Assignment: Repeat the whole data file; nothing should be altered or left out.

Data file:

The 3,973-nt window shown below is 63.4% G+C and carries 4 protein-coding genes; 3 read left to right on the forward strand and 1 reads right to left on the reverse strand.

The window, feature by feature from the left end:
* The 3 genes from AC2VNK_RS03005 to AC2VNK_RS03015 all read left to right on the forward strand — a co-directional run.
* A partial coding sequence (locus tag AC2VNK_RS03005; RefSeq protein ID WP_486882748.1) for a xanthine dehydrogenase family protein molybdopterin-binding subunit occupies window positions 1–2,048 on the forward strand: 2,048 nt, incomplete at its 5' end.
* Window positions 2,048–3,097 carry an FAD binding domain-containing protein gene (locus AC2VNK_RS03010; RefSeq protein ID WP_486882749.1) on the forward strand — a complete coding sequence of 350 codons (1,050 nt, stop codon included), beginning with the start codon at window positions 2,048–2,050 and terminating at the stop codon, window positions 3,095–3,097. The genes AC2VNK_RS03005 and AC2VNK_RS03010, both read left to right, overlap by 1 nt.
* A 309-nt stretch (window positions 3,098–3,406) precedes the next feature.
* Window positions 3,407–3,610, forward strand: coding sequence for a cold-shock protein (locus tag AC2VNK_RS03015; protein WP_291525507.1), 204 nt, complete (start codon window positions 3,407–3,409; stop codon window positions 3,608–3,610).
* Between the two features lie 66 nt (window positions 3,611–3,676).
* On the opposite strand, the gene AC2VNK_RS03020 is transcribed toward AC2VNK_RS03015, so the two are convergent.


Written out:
The 3,973-nt window shown below is 63.4% G+C and carries 4 protein-coding genes; 3 read left to right on the forward strand and 1 reads right to left on the reverse strand.

The window, feature by feature from the left end:
* The 3 genes from AC2VNK_RS03005 to AC2VNK_RS03015 all read left to right on the forward strand — a co-directional run.
* A partial coding sequence (locus tag AC2VNK_RS03005; RefSeq protein ID WP_486882748.1) for a xanthine dehydrogenase family protein molybdopterin-binding subunit occupies window positions 1–2,048 on the forward strand: 2,048 nt, incomplete at its 5' end.
* Window positions 2,048–3,097 carry an FAD binding domain-containing protein gene (locus AC2VNK_RS03010; RefSeq protein ID WP_486882749.1) on the forward strand — a complete coding sequence of 350 codons (1,050 nt, stop codon included), beginning with the start codon at window positions 2,048–2,050 and terminating at the stop codon, window positions 3,095–3,097. The genes AC2VNK_RS03005 and AC2VNK_RS03010, both read left to right, overlap by 1 nt.
* A 309-nt stretch (window positions 3,098–3,406) precedes the next feature.
* Window positions 3,407–3,610, forward strand: coding sequence for a cold-shock protein (locus tag AC2VNK_RS03015; protein WP_291525507.1), 204 nt, complete (start codon window positions 3,407–3,409; stop codon window positions 3,608–3,610).
* Between the two features lie 66 nt (window positions 3,611–3,676).
* On the opposite strand, the gene AC2VNK_RS03020 is transcribed toward AC2VNK_RS03015, so the two are convergent.